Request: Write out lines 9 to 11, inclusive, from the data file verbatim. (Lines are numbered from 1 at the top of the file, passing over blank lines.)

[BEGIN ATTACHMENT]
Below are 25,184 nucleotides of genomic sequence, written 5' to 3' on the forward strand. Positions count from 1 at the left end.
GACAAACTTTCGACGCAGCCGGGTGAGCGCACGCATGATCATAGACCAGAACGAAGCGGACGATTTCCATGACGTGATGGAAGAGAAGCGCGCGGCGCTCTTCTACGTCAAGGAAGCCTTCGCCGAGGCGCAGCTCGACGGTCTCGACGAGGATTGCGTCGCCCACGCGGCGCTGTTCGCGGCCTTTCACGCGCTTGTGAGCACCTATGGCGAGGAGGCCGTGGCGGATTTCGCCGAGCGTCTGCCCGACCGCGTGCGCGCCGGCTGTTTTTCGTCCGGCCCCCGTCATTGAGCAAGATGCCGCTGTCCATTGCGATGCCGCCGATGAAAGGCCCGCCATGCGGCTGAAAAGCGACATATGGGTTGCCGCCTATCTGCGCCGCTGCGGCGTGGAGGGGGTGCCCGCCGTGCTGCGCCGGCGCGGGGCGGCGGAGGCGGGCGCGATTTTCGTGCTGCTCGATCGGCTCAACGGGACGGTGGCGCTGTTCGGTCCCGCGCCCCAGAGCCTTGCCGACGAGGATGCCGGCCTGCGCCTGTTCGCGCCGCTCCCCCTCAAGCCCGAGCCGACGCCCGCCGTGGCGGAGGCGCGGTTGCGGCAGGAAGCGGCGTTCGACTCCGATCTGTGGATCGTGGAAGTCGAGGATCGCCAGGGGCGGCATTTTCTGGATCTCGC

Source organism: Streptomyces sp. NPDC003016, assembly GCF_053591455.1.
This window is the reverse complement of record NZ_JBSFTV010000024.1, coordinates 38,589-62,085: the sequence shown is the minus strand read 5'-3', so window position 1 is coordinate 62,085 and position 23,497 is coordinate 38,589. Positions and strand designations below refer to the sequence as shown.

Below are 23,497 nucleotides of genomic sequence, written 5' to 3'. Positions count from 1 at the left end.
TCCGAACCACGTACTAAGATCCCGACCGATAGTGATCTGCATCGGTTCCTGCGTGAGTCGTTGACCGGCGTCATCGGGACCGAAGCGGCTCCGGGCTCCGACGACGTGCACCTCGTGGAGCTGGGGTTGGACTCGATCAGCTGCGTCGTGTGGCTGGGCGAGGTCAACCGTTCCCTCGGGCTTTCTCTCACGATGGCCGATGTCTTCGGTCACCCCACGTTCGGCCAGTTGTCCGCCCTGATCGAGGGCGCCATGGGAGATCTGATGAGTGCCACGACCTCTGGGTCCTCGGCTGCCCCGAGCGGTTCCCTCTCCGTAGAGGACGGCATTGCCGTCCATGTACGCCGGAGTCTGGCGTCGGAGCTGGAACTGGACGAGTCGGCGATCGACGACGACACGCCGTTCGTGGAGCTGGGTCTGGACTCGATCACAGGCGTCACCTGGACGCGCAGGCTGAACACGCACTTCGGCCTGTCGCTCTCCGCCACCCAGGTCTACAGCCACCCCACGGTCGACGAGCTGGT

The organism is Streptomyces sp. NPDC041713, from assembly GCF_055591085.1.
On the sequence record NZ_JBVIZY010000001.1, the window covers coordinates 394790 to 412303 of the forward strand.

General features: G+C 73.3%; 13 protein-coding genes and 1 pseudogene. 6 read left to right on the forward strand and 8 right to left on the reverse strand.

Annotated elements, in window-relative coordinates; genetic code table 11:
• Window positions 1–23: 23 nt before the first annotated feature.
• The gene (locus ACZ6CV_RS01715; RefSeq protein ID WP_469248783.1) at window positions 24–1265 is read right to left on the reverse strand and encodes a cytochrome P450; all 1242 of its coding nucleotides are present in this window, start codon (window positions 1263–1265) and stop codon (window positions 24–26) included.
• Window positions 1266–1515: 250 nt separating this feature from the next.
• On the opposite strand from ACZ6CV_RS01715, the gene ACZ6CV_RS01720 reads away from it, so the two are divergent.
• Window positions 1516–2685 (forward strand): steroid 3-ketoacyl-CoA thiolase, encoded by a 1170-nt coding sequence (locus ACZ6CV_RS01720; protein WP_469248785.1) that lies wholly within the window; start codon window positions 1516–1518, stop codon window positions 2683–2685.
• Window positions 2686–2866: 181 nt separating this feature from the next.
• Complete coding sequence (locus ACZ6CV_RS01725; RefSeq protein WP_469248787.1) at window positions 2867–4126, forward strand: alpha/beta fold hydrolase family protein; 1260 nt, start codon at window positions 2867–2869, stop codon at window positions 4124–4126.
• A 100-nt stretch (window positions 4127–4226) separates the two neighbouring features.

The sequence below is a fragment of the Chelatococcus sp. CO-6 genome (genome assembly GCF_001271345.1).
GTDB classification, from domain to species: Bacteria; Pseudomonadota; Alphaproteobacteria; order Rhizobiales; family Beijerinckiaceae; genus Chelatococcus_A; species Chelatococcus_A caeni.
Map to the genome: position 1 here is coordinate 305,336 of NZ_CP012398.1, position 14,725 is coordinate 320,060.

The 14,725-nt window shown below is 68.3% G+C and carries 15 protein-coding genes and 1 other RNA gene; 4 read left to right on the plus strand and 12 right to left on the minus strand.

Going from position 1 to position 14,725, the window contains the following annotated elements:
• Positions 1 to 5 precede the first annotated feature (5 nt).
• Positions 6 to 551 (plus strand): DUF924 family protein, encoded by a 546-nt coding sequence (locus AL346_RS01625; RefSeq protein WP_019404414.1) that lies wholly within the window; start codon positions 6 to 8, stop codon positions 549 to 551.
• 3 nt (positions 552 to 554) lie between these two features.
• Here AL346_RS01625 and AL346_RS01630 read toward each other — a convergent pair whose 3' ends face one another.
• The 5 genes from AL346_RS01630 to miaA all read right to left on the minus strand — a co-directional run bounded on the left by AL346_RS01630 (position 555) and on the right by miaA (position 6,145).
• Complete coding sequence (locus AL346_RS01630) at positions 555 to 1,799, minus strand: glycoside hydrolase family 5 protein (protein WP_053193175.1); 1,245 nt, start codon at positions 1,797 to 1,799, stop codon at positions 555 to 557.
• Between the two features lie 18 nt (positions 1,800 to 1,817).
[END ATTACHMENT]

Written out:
General features: G+C 73.3%; 13 protein-coding genes and 1 pseudogene. 6 read left to right on the forward strand and 8 right to left on the reverse strand.

Annotated elements, in window-relative coordinates; genetic code table 11:
• Window positions 1–23: 23 nt before the first annotated feature.